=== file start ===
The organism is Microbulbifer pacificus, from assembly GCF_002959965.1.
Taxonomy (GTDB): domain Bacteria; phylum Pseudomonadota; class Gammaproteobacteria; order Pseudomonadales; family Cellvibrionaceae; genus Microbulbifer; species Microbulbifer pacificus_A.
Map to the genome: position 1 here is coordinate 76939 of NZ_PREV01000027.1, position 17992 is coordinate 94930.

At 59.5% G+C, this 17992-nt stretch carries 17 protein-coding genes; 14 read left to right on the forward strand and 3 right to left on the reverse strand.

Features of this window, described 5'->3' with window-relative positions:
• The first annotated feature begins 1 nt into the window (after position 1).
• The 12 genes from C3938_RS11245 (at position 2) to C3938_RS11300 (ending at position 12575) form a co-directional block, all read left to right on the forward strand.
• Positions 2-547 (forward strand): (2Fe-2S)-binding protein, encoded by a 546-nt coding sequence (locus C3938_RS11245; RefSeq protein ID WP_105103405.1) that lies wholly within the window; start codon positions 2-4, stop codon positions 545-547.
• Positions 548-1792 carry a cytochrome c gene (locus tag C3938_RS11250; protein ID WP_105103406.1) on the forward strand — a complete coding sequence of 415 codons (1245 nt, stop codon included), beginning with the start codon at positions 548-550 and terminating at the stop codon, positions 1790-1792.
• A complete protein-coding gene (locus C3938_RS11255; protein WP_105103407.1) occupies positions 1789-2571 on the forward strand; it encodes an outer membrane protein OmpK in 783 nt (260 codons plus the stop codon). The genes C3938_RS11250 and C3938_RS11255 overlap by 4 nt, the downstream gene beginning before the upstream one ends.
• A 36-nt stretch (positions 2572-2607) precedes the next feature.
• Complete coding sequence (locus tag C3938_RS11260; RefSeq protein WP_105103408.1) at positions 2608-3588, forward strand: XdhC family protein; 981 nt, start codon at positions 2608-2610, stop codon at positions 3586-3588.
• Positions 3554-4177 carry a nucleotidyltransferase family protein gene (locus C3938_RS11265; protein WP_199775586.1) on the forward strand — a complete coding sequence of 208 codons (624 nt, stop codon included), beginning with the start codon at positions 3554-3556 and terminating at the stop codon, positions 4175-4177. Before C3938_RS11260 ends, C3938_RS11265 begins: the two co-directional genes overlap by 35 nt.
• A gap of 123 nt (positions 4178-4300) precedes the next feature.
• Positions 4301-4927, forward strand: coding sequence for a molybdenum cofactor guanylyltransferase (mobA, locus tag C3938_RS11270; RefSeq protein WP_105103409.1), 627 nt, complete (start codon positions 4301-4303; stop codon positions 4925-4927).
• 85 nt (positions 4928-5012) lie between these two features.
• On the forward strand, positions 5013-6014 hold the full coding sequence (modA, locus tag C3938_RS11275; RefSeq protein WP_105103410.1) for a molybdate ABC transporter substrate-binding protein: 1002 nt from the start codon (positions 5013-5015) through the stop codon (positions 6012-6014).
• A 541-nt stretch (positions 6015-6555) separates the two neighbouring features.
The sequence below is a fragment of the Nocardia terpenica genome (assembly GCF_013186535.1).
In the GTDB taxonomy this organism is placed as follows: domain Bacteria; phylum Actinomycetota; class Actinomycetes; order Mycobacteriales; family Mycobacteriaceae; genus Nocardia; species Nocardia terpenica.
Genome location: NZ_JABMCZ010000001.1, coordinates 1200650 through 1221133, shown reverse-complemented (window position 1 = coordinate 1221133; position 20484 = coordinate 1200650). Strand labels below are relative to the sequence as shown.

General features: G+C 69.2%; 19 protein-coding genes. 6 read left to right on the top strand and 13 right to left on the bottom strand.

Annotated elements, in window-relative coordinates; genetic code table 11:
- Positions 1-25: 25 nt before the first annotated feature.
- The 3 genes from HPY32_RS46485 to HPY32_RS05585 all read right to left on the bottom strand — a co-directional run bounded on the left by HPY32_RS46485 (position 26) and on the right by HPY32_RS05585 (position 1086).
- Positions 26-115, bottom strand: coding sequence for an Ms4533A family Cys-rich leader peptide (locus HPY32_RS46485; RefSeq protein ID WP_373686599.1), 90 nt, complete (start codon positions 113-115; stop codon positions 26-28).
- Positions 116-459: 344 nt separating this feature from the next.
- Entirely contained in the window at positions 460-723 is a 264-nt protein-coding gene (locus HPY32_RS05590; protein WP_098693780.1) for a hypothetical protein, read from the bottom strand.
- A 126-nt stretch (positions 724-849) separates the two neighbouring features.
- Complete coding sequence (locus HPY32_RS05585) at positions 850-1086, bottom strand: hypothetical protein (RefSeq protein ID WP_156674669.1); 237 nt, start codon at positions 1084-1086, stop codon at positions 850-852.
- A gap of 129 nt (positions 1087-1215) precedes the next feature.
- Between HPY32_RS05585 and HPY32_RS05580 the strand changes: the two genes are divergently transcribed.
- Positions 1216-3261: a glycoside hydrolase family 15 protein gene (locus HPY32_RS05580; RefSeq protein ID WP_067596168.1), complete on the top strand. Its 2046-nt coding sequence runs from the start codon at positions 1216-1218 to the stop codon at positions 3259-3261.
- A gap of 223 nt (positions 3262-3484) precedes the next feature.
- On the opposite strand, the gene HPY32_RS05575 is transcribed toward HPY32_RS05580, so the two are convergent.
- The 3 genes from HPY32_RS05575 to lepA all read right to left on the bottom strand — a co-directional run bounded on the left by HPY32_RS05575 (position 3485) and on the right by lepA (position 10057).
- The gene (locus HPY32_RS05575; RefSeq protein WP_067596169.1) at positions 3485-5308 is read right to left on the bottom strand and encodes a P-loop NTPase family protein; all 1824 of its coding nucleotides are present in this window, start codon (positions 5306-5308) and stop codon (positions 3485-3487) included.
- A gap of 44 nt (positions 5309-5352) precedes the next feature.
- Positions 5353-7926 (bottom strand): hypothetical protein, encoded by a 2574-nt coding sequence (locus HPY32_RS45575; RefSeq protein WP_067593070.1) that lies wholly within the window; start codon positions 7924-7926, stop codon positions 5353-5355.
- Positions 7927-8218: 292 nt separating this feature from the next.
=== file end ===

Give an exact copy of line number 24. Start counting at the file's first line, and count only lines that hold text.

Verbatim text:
- Positions 1-25: 25 nt before the first annotated feature.